Once Upon a Time, Sara Bareilles Lost a Role to Her Leading Lady Jessie Mueller

Special Features   Once Upon a Time, Sara Bareilles Lost a Role to Her Leading Lady Jessie Mueller Before Waitress, Sara Bareilles and Jessie Mueller crossed paths somewhere in the Woods (and now they're inseparable).
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“I was under-prepared and under-qualified,” Sara Bareilles writes in her book Sounds Like Me: My Life (so far) in Song. “My heart raced and my voice shook as I wobble-sang Sondheim and overacted the sh*t outta my lines in the scenes.”

That was in 2012, when she was called in to audition for the Shakespeare in the Park production of Stephen Sondheim and James Lapine’s Into the Woods. They looked at her for Cinderella, a role that went to Jessie Mueller, fresh off her Tony-nominated turn in On a Clear Day You Can See Forever.

The two didn’t know each other back then.

“It’s weird, isn’t it?” Mueller asks (to which Bareilles jokes, “This bitch won’t get out of the way!”).

“I felt like that was a good omen. I was never supposed to do that!” Bareilles says, laughing. “I didn’t realize how horrifically underprepared I was. It was a fun, little experiment-slash-mortifying moment in my life, but then it was so delicious to know that at the end of the day, it went to Jessie Mueller. It just felt like this cosmic hug.”

Delicious as a piece of pie, one supposes. Fast-forward four years later, and Mueller (now a Tony winner for Beautiful, where she finally met Bareilles) headlined Waitress, playing Jenna, a pie maker stuck in a loveless marriage—the role created by Keri Russell in the 2007 film.

Also this will be juuuuuust fine. #broadwayacrossamerica #jessiemueller

A photo posted by Sara Bareilles (@sarabareilles) on

Mueller and Bareilles have become fast friends—rehearsing together, crying together, trusting each other, apple picking for fun and sending never-ending strings of nonsensical voice memos to one another.

And this time, Mueller wasn’t up against Bareilles for the role, even if the Waitress music has already hit the pop charts (via the What’s Inside: Songs from Waitress album) with the Grammy-nominated songwriter’s stamp.

Although known as a singer-songwriter, Bareilles found refuge in theatre as a child. “Among these people, I never felt fat,” she writes in her memoir. “I never felt ugly. I was welcomed into the center of all of it.” With her passion for performance, one would think that she’d star in the musical she’d create—à la Hamilton—but she knew from the beginning that she wouldn’t originate the Waitress she has musicalized.

“There is no f*cking way in hell I could do what she does. Like, there’s just no way. It’s been so amazing to feel like I’m getting to learn by watching you,” she says to Mueller (who oftentimes covers her ears when Bareilles praises her).

Sara Bareilles
Sara Bareilles

“There is a part of me that’s curious about what it would feel like to be a stage actor in this capacity—not necessarily within this show, but just to even open up the question, ‘Is that something I want to do?’” Bareilles continues. “I think I always dreamed of it as a little girl, but watching someone act beautifully and make it believable… I try all the time at home alone! It just might not be in the toolbox I got when I got here, ya know? There’s no way I could have been involved in this show from a performance capacity in any way and had been able to do what I’ve had to do and to maintain perspective. Other people have done that beautifully in this medium, but for me, it would have been impossibly hard. And…I’m realizing that I get such joy and such pride by watching someone interpret my music and not being the singer.”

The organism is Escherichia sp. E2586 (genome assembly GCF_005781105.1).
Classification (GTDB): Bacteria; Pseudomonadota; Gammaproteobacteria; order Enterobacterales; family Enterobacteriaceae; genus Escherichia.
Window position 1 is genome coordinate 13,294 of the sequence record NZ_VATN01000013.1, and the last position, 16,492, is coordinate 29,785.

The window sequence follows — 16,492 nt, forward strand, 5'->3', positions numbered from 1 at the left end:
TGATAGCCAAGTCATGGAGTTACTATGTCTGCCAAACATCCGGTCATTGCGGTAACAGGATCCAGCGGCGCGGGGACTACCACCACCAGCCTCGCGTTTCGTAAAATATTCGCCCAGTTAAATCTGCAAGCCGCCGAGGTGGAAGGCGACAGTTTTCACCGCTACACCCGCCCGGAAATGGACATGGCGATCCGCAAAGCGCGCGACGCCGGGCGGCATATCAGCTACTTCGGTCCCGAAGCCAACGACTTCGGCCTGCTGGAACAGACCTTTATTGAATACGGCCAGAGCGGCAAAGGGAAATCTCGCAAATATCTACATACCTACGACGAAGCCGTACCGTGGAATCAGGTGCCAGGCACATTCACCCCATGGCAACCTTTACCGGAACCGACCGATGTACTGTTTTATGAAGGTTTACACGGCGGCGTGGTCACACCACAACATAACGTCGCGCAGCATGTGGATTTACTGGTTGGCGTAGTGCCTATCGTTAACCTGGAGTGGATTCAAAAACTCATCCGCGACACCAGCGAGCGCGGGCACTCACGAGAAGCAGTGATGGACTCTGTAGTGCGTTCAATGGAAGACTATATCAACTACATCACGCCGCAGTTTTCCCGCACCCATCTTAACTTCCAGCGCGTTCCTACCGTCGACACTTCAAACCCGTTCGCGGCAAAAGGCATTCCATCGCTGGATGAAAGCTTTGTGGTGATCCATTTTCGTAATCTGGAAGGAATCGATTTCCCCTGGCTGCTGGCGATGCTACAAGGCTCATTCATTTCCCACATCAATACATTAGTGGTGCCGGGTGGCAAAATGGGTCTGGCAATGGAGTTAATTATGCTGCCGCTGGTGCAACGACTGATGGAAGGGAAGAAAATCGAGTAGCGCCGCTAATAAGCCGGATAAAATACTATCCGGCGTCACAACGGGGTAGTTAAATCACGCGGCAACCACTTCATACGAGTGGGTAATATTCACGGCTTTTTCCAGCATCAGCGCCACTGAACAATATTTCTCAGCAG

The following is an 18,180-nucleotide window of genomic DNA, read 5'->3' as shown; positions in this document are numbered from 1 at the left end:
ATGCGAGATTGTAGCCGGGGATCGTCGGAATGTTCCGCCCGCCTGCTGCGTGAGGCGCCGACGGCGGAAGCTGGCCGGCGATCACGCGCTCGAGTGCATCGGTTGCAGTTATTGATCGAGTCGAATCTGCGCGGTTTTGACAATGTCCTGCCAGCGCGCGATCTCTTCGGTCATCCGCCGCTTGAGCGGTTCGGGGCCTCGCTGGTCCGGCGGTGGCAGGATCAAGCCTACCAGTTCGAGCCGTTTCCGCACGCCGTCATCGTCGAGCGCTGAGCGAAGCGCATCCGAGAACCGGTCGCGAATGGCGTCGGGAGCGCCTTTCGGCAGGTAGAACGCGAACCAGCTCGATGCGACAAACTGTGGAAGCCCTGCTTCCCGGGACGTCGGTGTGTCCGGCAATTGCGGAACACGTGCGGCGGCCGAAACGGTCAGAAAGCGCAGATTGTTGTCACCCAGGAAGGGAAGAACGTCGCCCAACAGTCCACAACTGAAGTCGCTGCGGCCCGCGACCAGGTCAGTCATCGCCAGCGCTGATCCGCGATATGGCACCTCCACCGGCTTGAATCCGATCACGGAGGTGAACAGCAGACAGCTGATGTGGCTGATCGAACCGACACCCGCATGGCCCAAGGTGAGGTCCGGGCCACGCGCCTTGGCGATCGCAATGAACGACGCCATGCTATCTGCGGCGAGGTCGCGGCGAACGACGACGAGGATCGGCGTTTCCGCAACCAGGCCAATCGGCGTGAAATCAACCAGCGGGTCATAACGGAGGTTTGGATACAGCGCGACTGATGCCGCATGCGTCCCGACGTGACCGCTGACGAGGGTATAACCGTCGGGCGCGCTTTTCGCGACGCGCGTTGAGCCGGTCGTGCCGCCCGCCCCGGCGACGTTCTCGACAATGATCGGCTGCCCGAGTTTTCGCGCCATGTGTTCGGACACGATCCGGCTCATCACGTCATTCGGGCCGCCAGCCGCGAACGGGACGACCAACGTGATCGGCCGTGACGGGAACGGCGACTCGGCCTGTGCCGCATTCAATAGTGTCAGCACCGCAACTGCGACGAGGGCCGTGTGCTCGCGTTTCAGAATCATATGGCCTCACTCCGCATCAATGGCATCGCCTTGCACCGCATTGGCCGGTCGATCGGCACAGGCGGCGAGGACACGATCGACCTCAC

“That’s so interesting,” Mueller says, looking over to her collaborator. “Have you ever experienced that before?”

“No, never.”

In the aforementioned book Sounds Like Me, Bareilles takes the reader through the writing process of her hits—“Gravity,” “Love Song,” “Many the Miles,” “Brave” and “She Used to Mine,” to name a few—and the broken hearts, struggles, sorrows and successes behind them.

Mentioning the memoir, she responds, “So, you know I’m a total basket case!”

But Mueller quickly chimes in to relate. “I happen to also be a flawed human being,” she says. “Maybe it’s just where I am in my life, I’m just drawn to things that are a little murkier. There’s something about Jenna, that person, that really appealed to me. I was like, ‘Oh, I just relate to that lady. She’s just trying to figure her life out.’ And, she’s at a point where she’s not a kid anymore; she’s not even a teenager; she’s not even, necessarily, a budding young woman. She’s in her thirties. She’s in what should be a place in her life where she’s really coming into herself, and she hasn’t really done that yet. I just find that fascinating because that’s sort of where I am in my life.”

“Every person I know kind of grapples with that,” says Bareilles.

“Yeah, and I don’t think that stops,” Mueller adds.

“No, I don’t think so either—I pray it doesn’t!” Bareilles says. “I remember having this revelation just out of college, like, ‘Oh my God, there is no plateau. There is no happiness plateau.’ And, I even catch myself sometimes still clinging to the idea of that.”

“She Used to Be Mine” was the first song Bareilles wrote for Waitress, a perfect piece about being imperfect that Mueller embodied on Broadway—and the two feel like their journey to Jenna’s diner has come full circle.

“Darkness and light exist in the same room,” Bareilles explains, “and that, I think, is a huge part of our show.”

Jessie Mueller, Jessie Nelson, Sara Bareilles and Diane Paulus
Jessie Mueller, Jessie Nelson, Sara Bareilles and Diane Paulus Evgenia Eliseeva